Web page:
Posted in | News | Light / Image Sensor

Osram Digital Sensor SFH 770 Integrate Ambient Light and Proximity Sensors

Osram has launched its new Digital SFH 7770 sensor, merging both proximity and ambient light sensors, which were otherwise available only individually. With dimensions of 2.8 x 2.8 x 0.9 mm, this sensor, giving a superior performance, utilizes only 5 µA in stand-by mode, and  350 µA when working.


For detecting nearby objects, and also identifying if the objects are coming towards or moving away from it, the proximity sensor utilizes the reflections of a light emitted by a separate IR LED. It has high sensitivity properties, ranging from 1 µW/cm² to 10 µW/cm², which helps in long distance operations of up to 30 cm. The sensor’s digital output permits high speed I²C bus equal to 3.4 MHz. For display brightness to be tailored accurately to the ambient light settings, the ambient light sensor, while measuring brightness gives a value ranging between 3 and 65,000 lux. This ensures an easy to read display and also boosts the time period between battery recharges. The sensor remains unaffected by fluctuations in the brightness up to 60 Hz of the ambient light delivered by fluorescent lamps.

This dual capacity sensor provides manufacturers of cell phones a lot of autonomy and freedom while designing the cell phones. Just one component alone could be used for different functions contingent on the phone, while the number of manufacturing processes or the board design remains unaltered in all situations. If two more IR LEDs are used, the sensor would be able to detect gesticulations. The obligatory hardware drivers are already integrated in the system. These IR LEDs would pass on light signals at a particular frequency. The SFH 7770 would quantify the reflections to observe both vertical and horizontal movements. Detection of gestures from these small parts allows contact less control of the applications, such as small smart phones and cell phones. The consumers could glance or flip through photographs in them, without even a single touch. They could also render inoperative an integrated touchpad, to avert the accidental or inadvertent operation of an application.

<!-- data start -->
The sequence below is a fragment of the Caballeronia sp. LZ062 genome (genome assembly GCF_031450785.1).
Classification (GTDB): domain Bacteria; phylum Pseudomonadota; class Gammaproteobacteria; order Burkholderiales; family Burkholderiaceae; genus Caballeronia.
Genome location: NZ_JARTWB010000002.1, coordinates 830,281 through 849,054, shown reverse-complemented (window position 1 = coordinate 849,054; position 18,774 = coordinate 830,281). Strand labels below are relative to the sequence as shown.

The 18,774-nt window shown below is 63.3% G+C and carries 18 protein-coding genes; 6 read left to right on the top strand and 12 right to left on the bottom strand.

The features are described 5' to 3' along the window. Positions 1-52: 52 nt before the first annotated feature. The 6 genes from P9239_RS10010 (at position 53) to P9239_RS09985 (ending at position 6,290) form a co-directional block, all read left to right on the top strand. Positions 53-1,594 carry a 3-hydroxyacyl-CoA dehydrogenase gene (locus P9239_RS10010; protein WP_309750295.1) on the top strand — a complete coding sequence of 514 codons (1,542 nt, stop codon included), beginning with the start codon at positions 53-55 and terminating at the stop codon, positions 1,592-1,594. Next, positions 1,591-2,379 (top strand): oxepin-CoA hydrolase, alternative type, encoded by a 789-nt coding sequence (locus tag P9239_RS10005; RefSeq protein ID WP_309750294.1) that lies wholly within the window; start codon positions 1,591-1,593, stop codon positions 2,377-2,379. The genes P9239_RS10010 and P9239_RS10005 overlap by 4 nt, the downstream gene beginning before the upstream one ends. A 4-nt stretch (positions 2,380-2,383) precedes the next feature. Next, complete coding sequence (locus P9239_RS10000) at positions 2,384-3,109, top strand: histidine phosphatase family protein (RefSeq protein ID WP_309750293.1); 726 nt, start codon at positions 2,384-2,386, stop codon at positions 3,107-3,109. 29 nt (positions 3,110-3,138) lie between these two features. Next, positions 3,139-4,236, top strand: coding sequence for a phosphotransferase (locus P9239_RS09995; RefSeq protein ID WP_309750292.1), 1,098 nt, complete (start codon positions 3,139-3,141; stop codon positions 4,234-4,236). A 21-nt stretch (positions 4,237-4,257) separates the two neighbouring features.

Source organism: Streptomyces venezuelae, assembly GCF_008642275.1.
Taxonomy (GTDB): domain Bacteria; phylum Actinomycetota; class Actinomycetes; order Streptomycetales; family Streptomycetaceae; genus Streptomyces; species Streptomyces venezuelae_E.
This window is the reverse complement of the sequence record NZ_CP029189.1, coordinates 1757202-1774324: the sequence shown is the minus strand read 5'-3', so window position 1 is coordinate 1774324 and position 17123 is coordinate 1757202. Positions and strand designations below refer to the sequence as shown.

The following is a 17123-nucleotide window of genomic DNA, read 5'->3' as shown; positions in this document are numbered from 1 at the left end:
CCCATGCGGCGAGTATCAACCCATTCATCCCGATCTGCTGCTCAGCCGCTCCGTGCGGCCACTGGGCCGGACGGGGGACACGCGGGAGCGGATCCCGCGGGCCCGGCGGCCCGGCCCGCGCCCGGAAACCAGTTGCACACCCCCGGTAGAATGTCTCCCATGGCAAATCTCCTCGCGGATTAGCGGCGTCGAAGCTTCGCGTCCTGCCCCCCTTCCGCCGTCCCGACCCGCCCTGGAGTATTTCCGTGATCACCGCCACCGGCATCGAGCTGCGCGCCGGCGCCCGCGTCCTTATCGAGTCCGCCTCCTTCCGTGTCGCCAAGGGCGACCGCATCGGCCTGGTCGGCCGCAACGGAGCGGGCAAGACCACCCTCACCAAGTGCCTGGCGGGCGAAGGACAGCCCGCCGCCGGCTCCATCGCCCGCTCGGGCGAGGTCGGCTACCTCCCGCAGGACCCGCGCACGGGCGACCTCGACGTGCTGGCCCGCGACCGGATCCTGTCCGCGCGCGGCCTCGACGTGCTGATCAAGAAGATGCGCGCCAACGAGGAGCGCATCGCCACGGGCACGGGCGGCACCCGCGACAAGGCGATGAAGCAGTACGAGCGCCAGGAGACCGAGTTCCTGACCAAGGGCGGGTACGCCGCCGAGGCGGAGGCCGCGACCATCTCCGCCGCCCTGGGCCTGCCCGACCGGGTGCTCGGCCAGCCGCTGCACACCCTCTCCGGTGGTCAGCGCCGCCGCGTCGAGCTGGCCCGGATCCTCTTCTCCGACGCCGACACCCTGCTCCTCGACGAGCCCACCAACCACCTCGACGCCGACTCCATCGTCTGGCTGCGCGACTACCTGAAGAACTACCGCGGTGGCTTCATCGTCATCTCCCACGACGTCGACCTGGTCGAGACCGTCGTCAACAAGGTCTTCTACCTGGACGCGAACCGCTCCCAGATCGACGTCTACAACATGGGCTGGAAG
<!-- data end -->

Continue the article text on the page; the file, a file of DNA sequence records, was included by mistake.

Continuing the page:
Tell Us What You Think

Do you have a review, update or anything you would like to add to this news story?

Leave your feedback